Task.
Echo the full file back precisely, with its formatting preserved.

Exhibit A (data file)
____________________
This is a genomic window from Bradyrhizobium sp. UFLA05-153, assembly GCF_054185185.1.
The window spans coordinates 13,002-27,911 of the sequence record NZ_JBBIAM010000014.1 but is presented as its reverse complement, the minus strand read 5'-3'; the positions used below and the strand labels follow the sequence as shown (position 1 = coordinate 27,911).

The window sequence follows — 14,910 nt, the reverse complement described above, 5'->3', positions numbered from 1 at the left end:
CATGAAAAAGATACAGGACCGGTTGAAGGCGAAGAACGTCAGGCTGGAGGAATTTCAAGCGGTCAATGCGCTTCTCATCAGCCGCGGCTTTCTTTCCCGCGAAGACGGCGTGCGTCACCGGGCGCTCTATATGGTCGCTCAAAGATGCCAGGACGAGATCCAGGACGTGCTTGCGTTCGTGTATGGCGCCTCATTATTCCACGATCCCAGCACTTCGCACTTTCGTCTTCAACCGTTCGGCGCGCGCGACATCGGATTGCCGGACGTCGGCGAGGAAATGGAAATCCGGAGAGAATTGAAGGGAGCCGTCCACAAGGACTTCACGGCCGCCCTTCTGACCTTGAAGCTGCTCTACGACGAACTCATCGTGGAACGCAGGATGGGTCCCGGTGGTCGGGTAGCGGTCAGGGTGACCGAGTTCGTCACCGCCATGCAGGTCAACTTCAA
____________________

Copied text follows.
This is a genomic window from Bradyrhizobium sp. UFLA05-153, assembly GCF_054185185.1.
The window spans coordinates 13,002-27,911 of the sequence record NZ_JBBIAM010000014.1 but is presented as its reverse complement, the minus strand read 5'-3'; the positions used below and the strand labels follow the sequence as shown (position 1 = coordinate 27,911).

The window sequence follows — 14,910 nt, the reverse complement described above, 5'->3', positions numbered from 1 at the left end:
CATGAAAAAGATACAGGACCGGTTGAAGGCGAAGAACGTCAGGCTGGAGGAATTTCAAGCGGTCAATGCGCTTCTCATCAGCCGCGGCTTTCTTTCCCGCGAAGACGGCGTGCGTCACCGGGCGCTCTATATGGTCGCTCAAAGATGCCAGGACGAGATCCAGGACGTGCTTGCGTTCGTGTATGGCGCCTCATTATTCCACGATCCCAGCACTTCGCACTTTCGTCTTCAACCGTTCGGCGCGCGCGACATCGGATTGCCGGACGTCGGCGAGGAAATGGAAATCCGGAGAGAATTGAAGGGAGCCGTCCACAAGGACTTCACGGCCGCCCTTCTGACCTTGAAGCTGCTCTACGACGAACTCATCGTGGAACGCAGGATGGGTCCCGGTGGTCGGGTAGCGGTCAGGGTGACCGAGTTCGTCACCGCCATGCAGGTCAACTTCAA